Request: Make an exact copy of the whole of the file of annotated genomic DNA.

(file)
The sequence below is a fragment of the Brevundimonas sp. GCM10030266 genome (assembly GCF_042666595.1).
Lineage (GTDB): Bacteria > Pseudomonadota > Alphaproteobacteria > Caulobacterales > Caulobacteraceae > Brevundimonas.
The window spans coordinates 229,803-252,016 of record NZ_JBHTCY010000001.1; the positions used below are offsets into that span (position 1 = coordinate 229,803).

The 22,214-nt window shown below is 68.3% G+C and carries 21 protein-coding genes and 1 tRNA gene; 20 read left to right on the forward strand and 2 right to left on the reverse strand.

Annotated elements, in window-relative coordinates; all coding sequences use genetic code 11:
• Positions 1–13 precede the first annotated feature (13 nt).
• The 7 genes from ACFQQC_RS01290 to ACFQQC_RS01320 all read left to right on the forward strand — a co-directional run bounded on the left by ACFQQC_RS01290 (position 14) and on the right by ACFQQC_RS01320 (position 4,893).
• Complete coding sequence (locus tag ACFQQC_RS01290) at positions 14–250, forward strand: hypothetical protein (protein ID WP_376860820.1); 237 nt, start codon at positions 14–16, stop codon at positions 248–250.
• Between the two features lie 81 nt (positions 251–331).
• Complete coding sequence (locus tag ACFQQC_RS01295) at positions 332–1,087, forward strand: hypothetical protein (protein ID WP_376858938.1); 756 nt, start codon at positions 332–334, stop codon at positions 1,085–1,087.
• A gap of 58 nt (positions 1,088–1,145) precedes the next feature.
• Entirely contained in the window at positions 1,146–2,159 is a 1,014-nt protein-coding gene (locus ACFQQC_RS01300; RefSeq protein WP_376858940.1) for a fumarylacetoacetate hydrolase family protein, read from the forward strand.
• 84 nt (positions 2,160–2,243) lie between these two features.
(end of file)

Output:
The sequence below is a fragment of the Brevundimonas sp. GCM10030266 genome (assembly GCF_042666595.1).
Lineage (GTDB): Bacteria > Pseudomonadota > Alphaproteobacteria > Caulobacterales > Caulobacteraceae > Brevundimonas.
The window spans coordinates 229,803-252,016 of record NZ_JBHTCY010000001.1; the positions used below are offsets into that span (position 1 = coordinate 229,803).

The 22,214-nt window shown below is 68.3% G+C and carries 21 protein-coding genes and 1 tRNA gene; 20 read left to right on the forward strand and 2 right to left on the reverse strand.

Annotated elements, in window-relative coordinates; all coding sequences use genetic code 11:
• Positions 1–13 precede the first annotated feature (13 nt).
• The 7 genes from ACFQQC_RS01290 to ACFQQC_RS01320 all read left to right on the forward strand — a co-directional run bounded on the left by ACFQQC_RS01290 (position 14) and on the right by ACFQQC_RS01320 (position 4,893).
• Complete coding sequence (locus tag ACFQQC_RS01290) at positions 14–250, forward strand: hypothetical protein (protein ID WP_376860820.1); 237 nt, start codon at positions 14–16, stop codon at positions 248–250.
• Between the two features lie 81 nt (positions 251–331).
• Complete coding sequence (locus tag ACFQQC_RS01295) at positions 332–1,087, forward strand: hypothetical protein (protein ID WP_376858938.1); 756 nt, start codon at positions 332–334, stop codon at positions 1,085–1,087.
• A gap of 58 nt (positions 1,088–1,145) precedes the next feature.
• Entirely contained in the window at positions 1,146–2,159 is a 1,014-nt protein-coding gene (locus ACFQQC_RS01300; RefSeq protein WP_376858940.1) for a fumarylacetoacetate hydrolase family protein, read from the forward strand.
• 84 nt (positions 2,160–2,243) lie between these two features.